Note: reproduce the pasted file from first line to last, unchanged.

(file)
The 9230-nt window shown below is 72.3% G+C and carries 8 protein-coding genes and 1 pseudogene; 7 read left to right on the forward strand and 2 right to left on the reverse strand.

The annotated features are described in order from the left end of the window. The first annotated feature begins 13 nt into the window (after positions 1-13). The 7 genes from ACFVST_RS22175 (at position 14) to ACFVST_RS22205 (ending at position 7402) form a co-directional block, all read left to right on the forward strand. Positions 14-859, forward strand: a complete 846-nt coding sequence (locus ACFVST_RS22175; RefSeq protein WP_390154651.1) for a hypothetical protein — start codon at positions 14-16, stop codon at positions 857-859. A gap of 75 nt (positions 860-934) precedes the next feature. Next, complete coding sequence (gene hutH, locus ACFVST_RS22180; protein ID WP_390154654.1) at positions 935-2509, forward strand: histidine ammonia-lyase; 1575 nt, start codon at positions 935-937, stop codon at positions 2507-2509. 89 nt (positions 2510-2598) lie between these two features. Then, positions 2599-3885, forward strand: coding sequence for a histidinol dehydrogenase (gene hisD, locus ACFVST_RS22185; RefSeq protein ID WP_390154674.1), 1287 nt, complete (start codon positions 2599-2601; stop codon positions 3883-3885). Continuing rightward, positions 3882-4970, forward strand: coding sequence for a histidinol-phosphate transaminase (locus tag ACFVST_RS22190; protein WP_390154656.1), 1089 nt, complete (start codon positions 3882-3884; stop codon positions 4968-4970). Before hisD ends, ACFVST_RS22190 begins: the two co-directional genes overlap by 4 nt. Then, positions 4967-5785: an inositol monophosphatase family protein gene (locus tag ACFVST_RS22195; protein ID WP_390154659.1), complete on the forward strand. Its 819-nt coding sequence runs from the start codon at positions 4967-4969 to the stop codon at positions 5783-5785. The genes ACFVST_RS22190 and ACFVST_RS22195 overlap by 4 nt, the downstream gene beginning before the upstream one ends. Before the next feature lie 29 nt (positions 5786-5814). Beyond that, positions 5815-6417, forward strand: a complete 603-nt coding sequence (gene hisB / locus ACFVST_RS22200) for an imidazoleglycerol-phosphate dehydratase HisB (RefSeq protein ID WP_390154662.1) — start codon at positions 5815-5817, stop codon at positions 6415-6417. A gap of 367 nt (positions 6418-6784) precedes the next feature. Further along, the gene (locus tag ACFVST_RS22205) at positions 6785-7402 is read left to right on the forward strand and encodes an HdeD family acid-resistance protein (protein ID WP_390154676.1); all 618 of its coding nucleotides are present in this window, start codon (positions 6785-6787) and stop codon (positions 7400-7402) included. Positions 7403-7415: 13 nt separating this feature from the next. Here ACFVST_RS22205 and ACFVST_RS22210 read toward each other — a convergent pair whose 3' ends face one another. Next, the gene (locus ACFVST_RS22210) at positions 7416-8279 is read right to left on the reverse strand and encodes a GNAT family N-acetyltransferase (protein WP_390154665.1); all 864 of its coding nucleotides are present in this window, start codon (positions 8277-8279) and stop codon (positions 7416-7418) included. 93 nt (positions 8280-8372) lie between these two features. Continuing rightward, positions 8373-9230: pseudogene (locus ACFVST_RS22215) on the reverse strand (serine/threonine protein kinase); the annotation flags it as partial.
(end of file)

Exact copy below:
The 9230-nt window shown below is 72.3% G+C and carries 8 protein-coding genes and 1 pseudogene; 7 read left to right on the forward strand and 2 right to left on the reverse strand.

The annotated features are described in order from the left end of the window. The first annotated feature begins 13 nt into the window (after positions 1-13). The 7 genes from ACFVST_RS22175 (at position 14) to ACFVST_RS22205 (ending at position 7402) form a co-directional block, all read left to right on the forward strand. Positions 14-859, forward strand: a complete 846-nt coding sequence (locus ACFVST_RS22175; RefSeq protein WP_390154651.1) for a hypothetical protein — start codon at positions 14-16, stop codon at positions 857-859. A gap of 75 nt (positions 860-934) precedes the next feature. Next, complete coding sequence (gene hutH, locus ACFVST_RS22180; protein ID WP_390154654.1) at positions 935-2509, forward strand: histidine ammonia-lyase; 1575 nt, start codon at positions 935-937, stop codon at positions 2507-2509. 89 nt (positions 2510-2598) lie between these two features. Then, positions 2599-3885, forward strand: coding sequence for a histidinol dehydrogenase (gene hisD, locus ACFVST_RS22185; RefSeq protein ID WP_390154674.1), 1287 nt, complete (start codon positions 2599-2601; stop codon positions 3883-3885). Continuing rightward, positions 3882-4970, forward strand: coding sequence for a histidinol-phosphate transaminase (locus tag ACFVST_RS22190; protein WP_390154656.1), 1089 nt, complete (start codon positions 3882-3884; stop codon positions 4968-4970). Before hisD ends, ACFVST_RS22190 begins: the two co-directional genes overlap by 4 nt. Then, positions 4967-5785: an inositol monophosphatase family protein gene (locus tag ACFVST_RS22195; protein ID WP_390154659.1), complete on the forward strand. Its 819-nt coding sequence runs from the start codon at positions 4967-4969 to the stop codon at positions 5783-5785. The genes ACFVST_RS22190 and ACFVST_RS22195 overlap by 4 nt, the downstream gene beginning before the upstream one ends. Before the next feature lie 29 nt (positions 5786-5814). Beyond that, positions 5815-6417, forward strand: a complete 603-nt coding sequence (gene hisB / locus ACFVST_RS22200) for an imidazoleglycerol-phosphate dehydratase HisB (RefSeq protein ID WP_390154662.1) — start codon at positions 5815-5817, stop codon at positions 6415-6417. A gap of 367 nt (positions 6418-6784) precedes the next feature. Further along, the gene (locus tag ACFVST_RS22205) at positions 6785-7402 is read left to right on the forward strand and encodes an HdeD family acid-resistance protein (protein ID WP_390154676.1); all 618 of its coding nucleotides are present in this window, start codon (positions 6785-6787) and stop codon (positions 7400-7402) included. Positions 7403-7415: 13 nt separating this feature from the next. Here ACFVST_RS22205 and ACFVST_RS22210 read toward each other — a convergent pair whose 3' ends face one another. Next, the gene (locus ACFVST_RS22210) at positions 7416-8279 is read right to left on the reverse strand and encodes a GNAT family N-acetyltransferase (protein WP_390154665.1); all 864 of its coding nucleotides are present in this window, start codon (positions 8277-8279) and stop codon (positions 7416-7418) included. 93 nt (positions 8280-8372) lie between these two features. Continuing rightward, positions 8373-9230: pseudogene (locus ACFVST_RS22215) on the reverse strand (serine/threonine protein kinase); the annotation flags it as partial.